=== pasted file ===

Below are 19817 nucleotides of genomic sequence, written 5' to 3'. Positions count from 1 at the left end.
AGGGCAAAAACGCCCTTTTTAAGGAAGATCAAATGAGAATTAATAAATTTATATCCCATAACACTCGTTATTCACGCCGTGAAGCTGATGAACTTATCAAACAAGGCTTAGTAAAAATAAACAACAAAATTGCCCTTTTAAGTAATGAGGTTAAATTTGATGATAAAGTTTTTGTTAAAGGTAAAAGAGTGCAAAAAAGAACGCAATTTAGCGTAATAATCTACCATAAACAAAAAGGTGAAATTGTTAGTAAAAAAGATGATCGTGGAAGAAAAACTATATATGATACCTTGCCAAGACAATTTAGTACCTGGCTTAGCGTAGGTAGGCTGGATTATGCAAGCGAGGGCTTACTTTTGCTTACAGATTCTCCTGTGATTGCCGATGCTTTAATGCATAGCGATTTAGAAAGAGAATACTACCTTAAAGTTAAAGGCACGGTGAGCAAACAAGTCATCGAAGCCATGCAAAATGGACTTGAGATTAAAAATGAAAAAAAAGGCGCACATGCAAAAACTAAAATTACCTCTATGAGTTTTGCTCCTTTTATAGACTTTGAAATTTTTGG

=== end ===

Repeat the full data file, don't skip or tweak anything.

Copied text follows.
Below are 19817 nucleotides of genomic sequence, written 5' to 3'. Positions count from 1 at the left end.
AGGGCAAAAACGCCCTTTTTAAGGAAGATCAAATGAGAATTAATAAATTTATATCCCATAACACTCGTTATTCACGCCGTGAAGCTGATGAACTTATCAAACAAGGCTTAGTAAAAATAAACAACAAAATTGCCCTTTTAAGTAATGAGGTTAAATTTGATGATAAAGTTTTTGTTAAAGGTAAAAGAGTGCAAAAAAGAACGCAATTTAGCGTAATAATCTACCATAAACAAAAAGGTGAAATTGTTAGTAAAAAAGATGATCGTGGAAGAAAAACTATATATGATACCTTGCCAAGACAATTTAGTACCTGGCTTAGCGTAGGTAGGCTGGATTATGCAAGCGAGGGCTTACTTTTGCTTACAGATTCTCCTGTGATTGCCGATGCTTTAATGCATAGCGATTTAGAAAGAGAATACTACCTTAAAGTTAAAGGCACGGTGAGCAAACAAGTCATCGAAGCCATGCAAAATGGACTTGAGATTAAAAATGAAAAAAAAGGCGCACATGCAAAAACTAAAATTACCTCTATGAGTTTTGCTCCTTTTATAGACTTTGAAATTTTTGG